In addition, the disposal impact of a 1.6 percent population increase for 2004 should not be overlooked.

Diversion Up 3.5 Percent

An estimated 37.0 million tons were diverted in 2004, nearly 1.3 million tons or 3.5 percent more than in 2003. In response to the increase in construction activity, the Board and jurisdictions have significantly increased efforts to divert construction materials. New construction material diversion programs have been implemented and many more are in the planning stage. More green waste and single-stream recyclables diversion programs may also have contributed to this increase in diversion.

Further Research

Staff is working with faculty from the Economics Department at California State University, Sacramento (CSUS) and stakeholders to determine if, given changes in what drives the economy, the Board’s Adjustment Method (AM) accurately estimates changes in waste generation over time, and if the AM can be improved. Staff expects to take recommendations to the Board later in 2005.

Calculation Methodology

The purpose of AB 939 is to conserve resources and extend landfill capacity, not penalize jurisdictions for increases in population or economic growth. Thus, when population and the economy grow, jurisdictions will not automatically fail to meet the diversion goals. The impacts of demographic and economic changes on the waste stream must be considered when calculating diversion rates. By incorporating these demographic factors, the AM allows comparisons between years regardless of the changes in population and economics.

The first step in performing the calculation is to determine the 2004 statewide waste generation tonnage. Generation is the total amount of waste disposed and diverted. To arrive at this number, we estimate the statewide base year (2000) generation tonnage, taking into account new jurisdiction base years. Next, we estimate 2004 generation using the AM, which uses change in population and the economy since the base year. 2004 estimated statewide generation is approximately 77.9 million tons.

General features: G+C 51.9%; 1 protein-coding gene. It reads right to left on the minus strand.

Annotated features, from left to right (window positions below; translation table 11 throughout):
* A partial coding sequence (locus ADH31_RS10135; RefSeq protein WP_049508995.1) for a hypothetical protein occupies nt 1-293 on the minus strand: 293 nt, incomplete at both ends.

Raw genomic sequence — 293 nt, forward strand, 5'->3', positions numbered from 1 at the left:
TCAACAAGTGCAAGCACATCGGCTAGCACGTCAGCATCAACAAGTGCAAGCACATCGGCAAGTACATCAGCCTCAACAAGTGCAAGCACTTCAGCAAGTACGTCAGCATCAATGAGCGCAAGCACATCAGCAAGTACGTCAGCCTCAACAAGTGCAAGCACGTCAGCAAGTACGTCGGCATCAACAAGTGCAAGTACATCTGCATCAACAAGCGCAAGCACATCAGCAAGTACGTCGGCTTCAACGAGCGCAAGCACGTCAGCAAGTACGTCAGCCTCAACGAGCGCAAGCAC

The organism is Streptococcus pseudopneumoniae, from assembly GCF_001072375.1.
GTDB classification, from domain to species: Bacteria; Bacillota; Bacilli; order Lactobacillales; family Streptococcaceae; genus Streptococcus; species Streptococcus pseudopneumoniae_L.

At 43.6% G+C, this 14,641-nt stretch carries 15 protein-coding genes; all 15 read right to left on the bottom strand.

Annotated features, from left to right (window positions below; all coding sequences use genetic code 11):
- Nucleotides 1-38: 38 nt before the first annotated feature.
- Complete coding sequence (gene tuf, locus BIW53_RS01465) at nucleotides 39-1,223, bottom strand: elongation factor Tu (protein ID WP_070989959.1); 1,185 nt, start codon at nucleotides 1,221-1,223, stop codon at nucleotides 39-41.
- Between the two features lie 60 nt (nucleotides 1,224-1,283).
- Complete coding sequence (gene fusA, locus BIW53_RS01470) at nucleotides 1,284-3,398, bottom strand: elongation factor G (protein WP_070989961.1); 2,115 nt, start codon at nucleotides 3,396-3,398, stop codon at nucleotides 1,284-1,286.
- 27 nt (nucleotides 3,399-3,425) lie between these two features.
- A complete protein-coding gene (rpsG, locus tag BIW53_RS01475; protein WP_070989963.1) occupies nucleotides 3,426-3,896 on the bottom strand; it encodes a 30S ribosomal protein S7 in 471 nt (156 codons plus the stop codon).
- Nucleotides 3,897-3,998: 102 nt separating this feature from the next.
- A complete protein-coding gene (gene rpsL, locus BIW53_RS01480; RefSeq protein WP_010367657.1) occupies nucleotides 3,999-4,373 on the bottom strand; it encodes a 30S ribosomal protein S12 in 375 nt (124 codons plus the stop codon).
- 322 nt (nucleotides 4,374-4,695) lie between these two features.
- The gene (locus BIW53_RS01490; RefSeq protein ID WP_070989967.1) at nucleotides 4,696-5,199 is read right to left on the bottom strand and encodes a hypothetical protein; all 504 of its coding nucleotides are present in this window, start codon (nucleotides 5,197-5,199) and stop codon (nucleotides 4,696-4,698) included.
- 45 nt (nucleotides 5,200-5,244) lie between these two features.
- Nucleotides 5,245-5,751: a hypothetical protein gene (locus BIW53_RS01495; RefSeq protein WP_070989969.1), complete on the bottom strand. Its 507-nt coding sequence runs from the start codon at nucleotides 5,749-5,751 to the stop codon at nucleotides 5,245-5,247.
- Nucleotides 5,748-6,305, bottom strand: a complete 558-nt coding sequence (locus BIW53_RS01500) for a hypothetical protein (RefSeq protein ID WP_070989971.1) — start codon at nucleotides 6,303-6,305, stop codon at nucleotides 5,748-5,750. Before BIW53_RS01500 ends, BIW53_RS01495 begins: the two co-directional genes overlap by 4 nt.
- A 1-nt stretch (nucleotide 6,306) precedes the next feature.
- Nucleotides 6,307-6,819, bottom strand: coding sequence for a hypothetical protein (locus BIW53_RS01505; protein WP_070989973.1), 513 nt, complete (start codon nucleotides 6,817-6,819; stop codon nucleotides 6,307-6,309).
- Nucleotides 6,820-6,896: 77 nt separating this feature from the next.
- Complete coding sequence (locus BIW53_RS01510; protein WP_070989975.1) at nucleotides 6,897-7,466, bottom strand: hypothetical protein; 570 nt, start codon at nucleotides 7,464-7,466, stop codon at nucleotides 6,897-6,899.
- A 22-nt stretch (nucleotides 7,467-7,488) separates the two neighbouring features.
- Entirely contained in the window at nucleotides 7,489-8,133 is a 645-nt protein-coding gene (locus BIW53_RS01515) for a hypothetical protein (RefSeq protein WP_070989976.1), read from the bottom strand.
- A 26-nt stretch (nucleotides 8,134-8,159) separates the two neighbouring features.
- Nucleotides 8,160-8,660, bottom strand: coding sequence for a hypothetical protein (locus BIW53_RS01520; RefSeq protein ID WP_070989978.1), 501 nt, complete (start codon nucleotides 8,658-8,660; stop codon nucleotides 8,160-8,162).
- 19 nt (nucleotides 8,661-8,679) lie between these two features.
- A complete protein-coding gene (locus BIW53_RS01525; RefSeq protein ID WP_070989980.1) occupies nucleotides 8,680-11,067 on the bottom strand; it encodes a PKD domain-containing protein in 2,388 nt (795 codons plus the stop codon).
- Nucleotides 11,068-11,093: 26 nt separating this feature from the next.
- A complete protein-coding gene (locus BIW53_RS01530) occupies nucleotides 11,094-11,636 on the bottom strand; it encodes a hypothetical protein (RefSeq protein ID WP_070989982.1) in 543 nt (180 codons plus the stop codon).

The next step is to determine 2004 statewide disposal. Disposal is the total amount of waste that is landfilled, exported out of state, and transformed. However, since statewide transformation is less than 10 percent of total estimated generation, transformation was excluded from total disposal and, thus, counted as diversion. The Disposal Reporting System (DRS) tracks the amount of waste disposed by each jurisdiction in the state. However, because DRS data has not been received from some counties for the 3rd quarter of 2004, the Board of Equalization’s (BOE) Integrated Waste Management Fee data is used to fill the gaps. After combining the disposal tonnage from these data sources and subtracting disaster waste, 2004 total disposal is 40.9 million tons. Dividing this number by statewide generation, we arrive at a disposal rate of 52 percent. To determine the 2004 diversion rate, we subtract disposal (52 percent) from generation (100 percent) to get 48 percent. Approximately 37.0 million tons were diverted from landfills in 2004. For details, please see Table 1.

Return to current year diversion rates memo to view previous years' statewide diversion rates.

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Last updated: September 8, 2009